Hybrid work – they didn’t come back, what are you going to do now?
As the slow return to the office gathers pace in many parts of the world, organisations are trying to encourage their people to come back to the office for at least part of the time.
A relatively small number have moved to a fully remote first model. The majority would like their people to come back into the office between two and three days a week but within this some are being more flexible than others. However, soft persuasion does not seem to be working and most employees given the choice are only coming back to the office one or two days per week. Organizations are facing the choice of whether to be more directive or to enable more flexibility.
Some of our clients have had strong push back against a strict guideline of three days in the office and are now edging towards a more flexible model, where teams determine their optimal working pattern within some broad guidelines. This looks more like “we expect you to be in the office about 25% of the time in a given month” rather than “you will be here every Tuesday to Thursday”.
From an individual point of view, flexibility is extremely attractive and the more autonomy that people can have the more an organisation will be attractive to candidates. LinkedIn recently announced for the first time that the number of job applications for remote roles was higher than for office-based ones. They found that while only 20% of paid adverts on the network were for remote jobs, these jobs received over 50% of the total applications.
Our clients are seeing survey results that suggest people want maximum flexibility, but at the same time they want more opportunities for collaboration and learning and over 75% think they still need their own dedicated desk!
Finding a realistic balance for everyone in the organisation is a task that is impossible to centralise and those companies who have tried to impose top-down rigid guidelines are experiencing push back from their people. Many are responding by giving more autonomy to individual managers and teams to determine the right pattern for their team within broader guidelines.
However, this brings its own challenge as teams tend to focus on their own internal dynamics and may come up with patterns of work that make them more siloed and less accessible to other key teams and individuals they need to interface with.
It can also lead to problems with comparability when teams come up with very different solutions. Particularly if this is largely determined by an individual manager’s preference for proximity.
Some great companies, including many in the technology world such as Google and Apple (both long term sceptics of remote working) seem to be taking a fairly directive approach to which days and how often their people will be in the office. Others in the same sector such as Twitter or Pinterest are giving people complete flexibility.
For some of the very top companies this will make little difference to their attractiveness as employers, according to CNBC, Google receives around three million applicants per year, and recruits 0.2% of them. It’s likely they will be able to find the people they need irrespective of their working practises. They recently announced a further $9Bn investment in physical offices and date centres.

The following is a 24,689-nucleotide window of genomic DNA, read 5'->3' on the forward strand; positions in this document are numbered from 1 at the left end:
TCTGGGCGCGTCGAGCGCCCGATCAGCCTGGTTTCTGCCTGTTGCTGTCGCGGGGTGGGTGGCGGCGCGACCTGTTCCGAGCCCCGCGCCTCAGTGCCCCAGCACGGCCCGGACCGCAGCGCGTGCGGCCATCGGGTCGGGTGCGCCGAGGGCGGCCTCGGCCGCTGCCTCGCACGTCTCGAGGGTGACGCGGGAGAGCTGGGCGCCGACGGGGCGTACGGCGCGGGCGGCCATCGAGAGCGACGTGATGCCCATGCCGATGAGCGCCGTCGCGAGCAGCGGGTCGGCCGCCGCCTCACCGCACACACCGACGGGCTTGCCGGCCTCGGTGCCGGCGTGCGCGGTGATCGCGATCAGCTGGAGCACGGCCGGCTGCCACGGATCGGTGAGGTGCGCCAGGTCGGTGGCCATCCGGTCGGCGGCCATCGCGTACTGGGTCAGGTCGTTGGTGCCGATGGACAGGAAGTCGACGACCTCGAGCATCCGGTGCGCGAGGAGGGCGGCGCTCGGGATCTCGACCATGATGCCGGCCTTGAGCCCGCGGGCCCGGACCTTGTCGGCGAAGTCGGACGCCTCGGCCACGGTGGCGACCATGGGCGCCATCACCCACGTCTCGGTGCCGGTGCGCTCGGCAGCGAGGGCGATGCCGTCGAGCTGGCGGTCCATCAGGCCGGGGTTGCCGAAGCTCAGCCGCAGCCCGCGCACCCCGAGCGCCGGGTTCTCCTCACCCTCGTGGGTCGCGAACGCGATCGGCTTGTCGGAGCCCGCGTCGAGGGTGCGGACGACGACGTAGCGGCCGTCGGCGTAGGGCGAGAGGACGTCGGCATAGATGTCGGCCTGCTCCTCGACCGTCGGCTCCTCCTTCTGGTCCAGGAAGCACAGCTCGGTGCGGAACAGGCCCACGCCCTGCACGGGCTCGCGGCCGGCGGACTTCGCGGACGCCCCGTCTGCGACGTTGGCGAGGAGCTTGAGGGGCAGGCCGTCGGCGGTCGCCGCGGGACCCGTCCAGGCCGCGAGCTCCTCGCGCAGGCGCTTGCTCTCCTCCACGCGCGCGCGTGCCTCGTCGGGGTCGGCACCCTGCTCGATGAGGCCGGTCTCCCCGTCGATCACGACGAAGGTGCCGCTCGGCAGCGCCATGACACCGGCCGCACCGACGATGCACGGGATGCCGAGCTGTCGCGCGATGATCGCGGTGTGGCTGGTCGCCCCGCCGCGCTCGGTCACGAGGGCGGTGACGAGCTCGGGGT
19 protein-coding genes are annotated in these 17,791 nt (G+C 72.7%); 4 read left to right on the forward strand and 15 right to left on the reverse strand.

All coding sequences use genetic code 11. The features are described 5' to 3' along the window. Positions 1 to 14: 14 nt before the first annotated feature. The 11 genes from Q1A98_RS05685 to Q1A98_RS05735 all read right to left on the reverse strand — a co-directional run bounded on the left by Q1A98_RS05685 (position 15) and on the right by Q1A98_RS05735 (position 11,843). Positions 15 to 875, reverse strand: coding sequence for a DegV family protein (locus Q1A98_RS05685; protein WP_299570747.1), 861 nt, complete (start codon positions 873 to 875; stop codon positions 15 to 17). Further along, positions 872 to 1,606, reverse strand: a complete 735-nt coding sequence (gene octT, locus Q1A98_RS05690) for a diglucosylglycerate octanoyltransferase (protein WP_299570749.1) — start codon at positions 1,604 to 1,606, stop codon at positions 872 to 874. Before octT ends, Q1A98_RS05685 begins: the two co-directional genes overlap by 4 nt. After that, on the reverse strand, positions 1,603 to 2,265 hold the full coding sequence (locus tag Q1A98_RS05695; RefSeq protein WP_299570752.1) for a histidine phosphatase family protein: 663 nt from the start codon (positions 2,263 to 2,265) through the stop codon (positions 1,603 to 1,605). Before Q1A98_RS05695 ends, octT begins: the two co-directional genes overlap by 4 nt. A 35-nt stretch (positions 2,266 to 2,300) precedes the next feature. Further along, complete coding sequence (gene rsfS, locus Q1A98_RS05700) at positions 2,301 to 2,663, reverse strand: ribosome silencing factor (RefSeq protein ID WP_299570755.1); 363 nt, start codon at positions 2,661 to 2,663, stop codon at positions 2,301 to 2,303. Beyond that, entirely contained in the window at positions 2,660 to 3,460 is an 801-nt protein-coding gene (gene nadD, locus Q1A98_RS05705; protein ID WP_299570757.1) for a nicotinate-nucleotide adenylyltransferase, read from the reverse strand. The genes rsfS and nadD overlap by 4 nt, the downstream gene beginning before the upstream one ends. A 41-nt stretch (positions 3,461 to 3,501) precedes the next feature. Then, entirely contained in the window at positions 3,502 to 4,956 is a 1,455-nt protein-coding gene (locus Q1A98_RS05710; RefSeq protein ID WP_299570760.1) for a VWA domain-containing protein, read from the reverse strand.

However, there are a host of smaller organisations such as TikToc keen to tempt away those people who are looking for more flexibility.
If you are not right at the top of the pile for attractiveness as an employer, then the market is much more competitive and, given the choice, many people say they prefer flexibility, even at the expense of a slightly lower salary.
On average, talent will decide. This is particularly true in an environment where there are shortages and a large number of vacancies.
The great news for proponents of remote and hybrid working is that this is leading to a wide range of experiments to find a pattern of working that works for individuals and for organisations.
Academics will be studying this for years and we will get to learn which approaches really work.
- mandating a number of days in the office for everybody may be less popular right now but might lead to a less siloed and more connected organisation
- a fully remote organisation may become more attractive to larger numbers of organisations once they grapple with the additional complexity of hybrid
- Some organisations may find hybrid too complex and try to bring their people back to the office full time (Gartner estimates that 1/3 of companies that try to introduce hybrid working will fail at the first attempt because they haven’t adapted their internal processes and ways of working)
It’s going to be fascinating to see the results of these experiments and we are in a great position to observe them as we work actively with clients around the world.
Whichever model wins in your organisation, you can be sure that a greater proportion of remote and hybrid working will be part of the future. This does require different skills and we’ve developed a curriculum of training programs to support virtual and hybrid working, leadership and meetings.
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